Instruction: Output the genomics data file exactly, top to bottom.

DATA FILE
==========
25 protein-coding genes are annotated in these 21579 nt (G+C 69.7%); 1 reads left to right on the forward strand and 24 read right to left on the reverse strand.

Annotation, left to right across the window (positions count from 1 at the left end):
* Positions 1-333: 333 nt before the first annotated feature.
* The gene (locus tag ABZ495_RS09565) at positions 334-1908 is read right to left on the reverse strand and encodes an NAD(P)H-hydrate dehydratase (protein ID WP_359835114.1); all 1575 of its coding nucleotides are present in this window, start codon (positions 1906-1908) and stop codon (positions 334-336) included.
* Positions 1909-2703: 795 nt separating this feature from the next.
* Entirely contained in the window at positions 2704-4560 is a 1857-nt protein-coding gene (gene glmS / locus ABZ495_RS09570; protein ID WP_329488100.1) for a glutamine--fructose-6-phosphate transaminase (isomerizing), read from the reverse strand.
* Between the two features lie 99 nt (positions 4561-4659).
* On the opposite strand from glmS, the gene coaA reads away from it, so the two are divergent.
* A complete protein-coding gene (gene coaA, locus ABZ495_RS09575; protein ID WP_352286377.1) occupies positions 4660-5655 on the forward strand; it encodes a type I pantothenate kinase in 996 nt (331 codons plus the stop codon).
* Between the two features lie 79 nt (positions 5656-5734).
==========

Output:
25 protein-coding genes are annotated in these 21579 nt (G+C 69.7%); 1 reads left to right on the forward strand and 24 read right to left on the reverse strand.

Annotation, left to right across the window (positions count from 1 at the left end):
* Positions 1-333: 333 nt before the first annotated feature.
* The gene (locus tag ABZ495_RS09565) at positions 334-1908 is read right to left on the reverse strand and encodes an NAD(P)H-hydrate dehydratase (protein ID WP_359835114.1); all 1575 of its coding nucleotides are present in this window, start codon (positions 1906-1908) and stop codon (positions 334-336) included.
* Positions 1909-2703: 795 nt separating this feature from the next.
* Entirely contained in the window at positions 2704-4560 is a 1857-nt protein-coding gene (gene glmS / locus ABZ495_RS09570; protein ID WP_329488100.1) for a glutamine--fructose-6-phosphate transaminase (isomerizing), read from the reverse strand.
* Between the two features lie 99 nt (positions 4561-4659).
* On the opposite strand from glmS, the gene coaA reads away from it, so the two are divergent.
* A complete protein-coding gene (gene coaA, locus ABZ495_RS09575; protein ID WP_352286377.1) occupies positions 4660-5655 on the forward strand; it encodes a type I pantothenate kinase in 996 nt (331 codons plus the stop codon).
* Between the two features lie 79 nt (positions 5656-5734).